Harmanpreet Kaur’s 51-ball century against New Zealand in the ongoing Women’s T20 world cup, follows her spectacular 171 not out in last year’s World Cup semi-finals against Australia where she single handedly steered her team to victory. This piece in Cricinfo’s The Cricket Monthly, profiles her life and career and highlights the impact she has had on raising the profile of women’s cricket not just in India but world over and how it has dramatically narrowed the gap from men’s cricket from the perspective of the cricket fan.
A former state-level basketball and handball player, and club cricketer, Harmandar raised Harmanpreet “like a son”, because “I wanted her to be the athlete I couldn’t be…When Harman used to come with me to the evening cricket matches, many from the neighbourhood said, ‘Ladki ko khilaake kya karoge?’ [What will you get by making a girl play cricket?] But I never cared about what others had to say.”
Harmanpreet is a batting allrounder who modelled her aggressive style of play on that of her idol Virender Sehwag. But it was watching the India men’s Test vice-captain Ajinkya Rahane’s restraint at a nets session in 2016 that taught her the value of patience. And though her popularity in the cricketing landscape is nowhere close to Rahane’s, the fact that posters of both players (who are ambassadors for a leading sportswear brand) came up at the National Cricket Academy’s refurbished gym earlier this year is not bereft of symbolism. It represents the post-2017 World Cup era for women’s cricket in India, one with Harmanpreet at its centre.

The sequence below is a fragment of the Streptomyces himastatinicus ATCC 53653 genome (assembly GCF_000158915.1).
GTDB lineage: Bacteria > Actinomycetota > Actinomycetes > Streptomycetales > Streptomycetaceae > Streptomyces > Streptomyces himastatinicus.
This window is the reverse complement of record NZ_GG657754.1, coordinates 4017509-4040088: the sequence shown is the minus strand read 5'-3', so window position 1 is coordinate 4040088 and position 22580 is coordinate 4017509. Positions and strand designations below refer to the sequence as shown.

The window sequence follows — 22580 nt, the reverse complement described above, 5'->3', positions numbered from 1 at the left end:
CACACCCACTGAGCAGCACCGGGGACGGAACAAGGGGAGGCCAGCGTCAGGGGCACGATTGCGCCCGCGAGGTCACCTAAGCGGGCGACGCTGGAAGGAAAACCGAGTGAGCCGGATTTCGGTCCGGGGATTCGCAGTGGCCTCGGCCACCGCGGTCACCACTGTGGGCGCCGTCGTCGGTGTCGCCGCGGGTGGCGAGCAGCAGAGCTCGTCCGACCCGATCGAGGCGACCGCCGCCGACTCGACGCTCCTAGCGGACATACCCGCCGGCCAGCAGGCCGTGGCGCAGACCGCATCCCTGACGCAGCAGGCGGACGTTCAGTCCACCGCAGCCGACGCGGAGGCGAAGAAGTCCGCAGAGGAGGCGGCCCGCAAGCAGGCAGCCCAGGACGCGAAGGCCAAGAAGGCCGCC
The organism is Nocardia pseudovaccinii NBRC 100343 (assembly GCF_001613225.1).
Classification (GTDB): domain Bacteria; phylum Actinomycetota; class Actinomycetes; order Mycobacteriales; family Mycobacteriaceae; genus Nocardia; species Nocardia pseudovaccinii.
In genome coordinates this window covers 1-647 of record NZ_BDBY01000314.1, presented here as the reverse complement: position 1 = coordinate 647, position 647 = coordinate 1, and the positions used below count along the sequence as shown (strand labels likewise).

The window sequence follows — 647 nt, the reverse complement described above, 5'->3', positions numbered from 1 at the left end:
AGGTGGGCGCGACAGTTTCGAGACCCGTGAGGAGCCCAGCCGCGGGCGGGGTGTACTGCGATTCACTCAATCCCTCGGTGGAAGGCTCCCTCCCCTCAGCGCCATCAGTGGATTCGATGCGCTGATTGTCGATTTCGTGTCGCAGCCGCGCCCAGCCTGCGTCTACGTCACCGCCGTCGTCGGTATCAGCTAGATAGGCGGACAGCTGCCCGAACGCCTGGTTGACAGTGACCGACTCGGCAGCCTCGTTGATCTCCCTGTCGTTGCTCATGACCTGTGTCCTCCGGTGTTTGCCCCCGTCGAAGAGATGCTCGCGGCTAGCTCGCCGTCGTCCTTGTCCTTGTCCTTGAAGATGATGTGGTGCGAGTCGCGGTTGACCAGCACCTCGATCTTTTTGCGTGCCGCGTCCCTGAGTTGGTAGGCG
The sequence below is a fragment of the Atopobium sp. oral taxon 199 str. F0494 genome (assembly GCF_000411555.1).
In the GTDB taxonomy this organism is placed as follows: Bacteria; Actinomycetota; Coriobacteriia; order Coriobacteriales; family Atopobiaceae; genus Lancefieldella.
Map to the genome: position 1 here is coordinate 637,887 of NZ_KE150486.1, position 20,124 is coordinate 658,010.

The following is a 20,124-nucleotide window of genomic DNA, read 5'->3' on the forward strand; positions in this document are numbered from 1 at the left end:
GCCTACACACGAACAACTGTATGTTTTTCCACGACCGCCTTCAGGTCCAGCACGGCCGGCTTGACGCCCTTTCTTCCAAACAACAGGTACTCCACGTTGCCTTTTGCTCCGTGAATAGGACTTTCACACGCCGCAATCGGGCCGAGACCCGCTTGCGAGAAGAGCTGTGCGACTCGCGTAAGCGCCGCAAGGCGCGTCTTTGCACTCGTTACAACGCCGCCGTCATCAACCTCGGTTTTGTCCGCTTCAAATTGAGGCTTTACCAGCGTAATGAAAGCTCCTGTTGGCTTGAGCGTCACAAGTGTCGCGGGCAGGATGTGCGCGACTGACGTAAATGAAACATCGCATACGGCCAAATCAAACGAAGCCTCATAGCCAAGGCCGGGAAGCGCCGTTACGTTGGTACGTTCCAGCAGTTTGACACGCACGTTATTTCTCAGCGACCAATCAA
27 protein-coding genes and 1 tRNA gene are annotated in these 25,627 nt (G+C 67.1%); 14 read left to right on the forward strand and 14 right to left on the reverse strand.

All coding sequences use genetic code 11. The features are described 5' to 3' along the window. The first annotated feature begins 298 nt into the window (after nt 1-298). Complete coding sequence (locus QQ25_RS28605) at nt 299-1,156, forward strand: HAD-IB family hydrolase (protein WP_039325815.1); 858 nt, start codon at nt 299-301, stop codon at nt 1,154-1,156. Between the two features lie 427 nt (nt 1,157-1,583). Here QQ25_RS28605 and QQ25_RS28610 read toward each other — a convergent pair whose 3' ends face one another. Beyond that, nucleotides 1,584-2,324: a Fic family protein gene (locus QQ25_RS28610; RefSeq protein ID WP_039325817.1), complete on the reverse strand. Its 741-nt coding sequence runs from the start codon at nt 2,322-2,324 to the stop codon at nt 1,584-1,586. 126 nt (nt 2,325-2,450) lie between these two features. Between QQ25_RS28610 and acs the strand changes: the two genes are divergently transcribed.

Despite the second-place finish (in last year’s world cup), India’s breakout campaign brought much needed visibility to the team, and to the women’s game at large. The tournament’s 180 million reach, according to the ICC, included a 500% increase in viewing hours in India since 2013. The overall viewership for the final touched a record high of 126 million in India – as many people as watched the 2017 IPL final. On the web, #WWC17Final was the most tweeted hashtag for a women’s sport final.
“She just raised the bar high enough to see what’s possible,” says former Australia vice-captain Alex Blackwell
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